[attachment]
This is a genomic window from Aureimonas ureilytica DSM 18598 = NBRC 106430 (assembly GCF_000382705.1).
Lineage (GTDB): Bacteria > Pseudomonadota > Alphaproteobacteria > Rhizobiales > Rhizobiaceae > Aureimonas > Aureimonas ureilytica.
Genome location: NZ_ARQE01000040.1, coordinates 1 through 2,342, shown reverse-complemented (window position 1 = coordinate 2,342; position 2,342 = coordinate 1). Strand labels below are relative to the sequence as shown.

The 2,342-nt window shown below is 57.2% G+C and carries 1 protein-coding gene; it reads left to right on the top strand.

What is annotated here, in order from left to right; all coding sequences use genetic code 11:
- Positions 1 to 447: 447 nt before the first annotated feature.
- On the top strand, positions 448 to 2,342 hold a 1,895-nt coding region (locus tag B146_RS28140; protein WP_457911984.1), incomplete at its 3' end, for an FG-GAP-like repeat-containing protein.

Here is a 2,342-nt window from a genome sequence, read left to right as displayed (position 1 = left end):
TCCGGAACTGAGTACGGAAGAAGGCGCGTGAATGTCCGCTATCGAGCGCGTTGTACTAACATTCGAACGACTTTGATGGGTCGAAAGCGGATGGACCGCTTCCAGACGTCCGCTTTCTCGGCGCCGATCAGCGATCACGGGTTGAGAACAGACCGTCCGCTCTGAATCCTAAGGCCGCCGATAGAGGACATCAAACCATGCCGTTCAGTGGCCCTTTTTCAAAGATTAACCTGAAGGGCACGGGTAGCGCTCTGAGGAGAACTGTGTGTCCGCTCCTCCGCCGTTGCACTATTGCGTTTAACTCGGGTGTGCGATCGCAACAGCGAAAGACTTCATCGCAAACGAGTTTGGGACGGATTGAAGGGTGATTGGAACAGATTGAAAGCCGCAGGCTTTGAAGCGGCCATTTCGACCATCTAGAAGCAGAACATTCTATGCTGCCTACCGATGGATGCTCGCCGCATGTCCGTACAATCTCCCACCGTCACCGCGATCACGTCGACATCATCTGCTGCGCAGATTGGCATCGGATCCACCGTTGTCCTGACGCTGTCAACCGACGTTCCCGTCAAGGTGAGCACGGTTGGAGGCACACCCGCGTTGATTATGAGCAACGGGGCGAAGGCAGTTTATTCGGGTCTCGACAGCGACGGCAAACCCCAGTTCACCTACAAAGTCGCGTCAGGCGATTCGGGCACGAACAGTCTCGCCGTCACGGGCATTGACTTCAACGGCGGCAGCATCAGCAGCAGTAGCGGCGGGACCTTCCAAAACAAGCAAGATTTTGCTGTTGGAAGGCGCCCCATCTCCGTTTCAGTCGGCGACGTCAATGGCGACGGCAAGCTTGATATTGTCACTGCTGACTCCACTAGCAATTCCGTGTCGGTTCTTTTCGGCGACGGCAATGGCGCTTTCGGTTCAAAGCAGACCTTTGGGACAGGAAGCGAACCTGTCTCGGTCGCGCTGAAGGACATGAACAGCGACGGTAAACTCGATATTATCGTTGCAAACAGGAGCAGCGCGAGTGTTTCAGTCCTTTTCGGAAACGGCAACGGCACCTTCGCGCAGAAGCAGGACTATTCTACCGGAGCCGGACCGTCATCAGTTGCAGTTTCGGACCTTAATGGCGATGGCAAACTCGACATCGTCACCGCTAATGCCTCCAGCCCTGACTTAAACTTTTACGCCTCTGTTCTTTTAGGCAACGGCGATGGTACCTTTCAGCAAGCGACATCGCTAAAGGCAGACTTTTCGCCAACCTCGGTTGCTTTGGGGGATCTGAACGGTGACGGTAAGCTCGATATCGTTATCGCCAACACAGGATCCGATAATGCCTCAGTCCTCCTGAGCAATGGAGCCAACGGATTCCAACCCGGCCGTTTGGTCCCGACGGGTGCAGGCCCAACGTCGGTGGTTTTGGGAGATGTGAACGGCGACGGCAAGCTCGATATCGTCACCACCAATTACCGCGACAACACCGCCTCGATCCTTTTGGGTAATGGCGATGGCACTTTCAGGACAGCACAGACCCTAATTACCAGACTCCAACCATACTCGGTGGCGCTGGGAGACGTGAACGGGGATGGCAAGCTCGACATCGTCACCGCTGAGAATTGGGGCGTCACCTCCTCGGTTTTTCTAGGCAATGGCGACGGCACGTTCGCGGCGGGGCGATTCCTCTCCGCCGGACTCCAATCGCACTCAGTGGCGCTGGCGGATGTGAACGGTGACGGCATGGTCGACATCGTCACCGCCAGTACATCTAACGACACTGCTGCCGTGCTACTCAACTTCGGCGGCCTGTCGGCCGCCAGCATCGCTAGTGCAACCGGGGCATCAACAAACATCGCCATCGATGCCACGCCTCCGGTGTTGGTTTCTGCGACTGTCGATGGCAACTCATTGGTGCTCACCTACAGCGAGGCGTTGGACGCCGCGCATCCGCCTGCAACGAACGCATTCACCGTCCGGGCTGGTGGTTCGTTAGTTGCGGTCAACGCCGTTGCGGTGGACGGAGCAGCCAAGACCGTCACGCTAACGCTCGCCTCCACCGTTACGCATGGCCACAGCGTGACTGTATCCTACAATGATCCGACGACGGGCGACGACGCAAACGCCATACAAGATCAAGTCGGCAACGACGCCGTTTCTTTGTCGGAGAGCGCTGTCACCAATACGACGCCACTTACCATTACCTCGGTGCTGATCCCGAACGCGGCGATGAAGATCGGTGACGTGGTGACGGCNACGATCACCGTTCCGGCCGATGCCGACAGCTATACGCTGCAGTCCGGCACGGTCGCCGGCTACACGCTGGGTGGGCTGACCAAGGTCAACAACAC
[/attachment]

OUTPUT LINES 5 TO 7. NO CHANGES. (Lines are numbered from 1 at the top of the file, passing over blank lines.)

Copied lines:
What is annotated here, in order from left to right; all coding sequences use genetic code 11:
- Positions 1 to 447: 447 nt before the first annotated feature.
- On the top strand, positions 448 to 2,342 hold a 1,895-nt coding region (locus tag B146_RS28140; protein WP_457911984.1), incomplete at its 3' end, for an FG-GAP-like repeat-containing protein.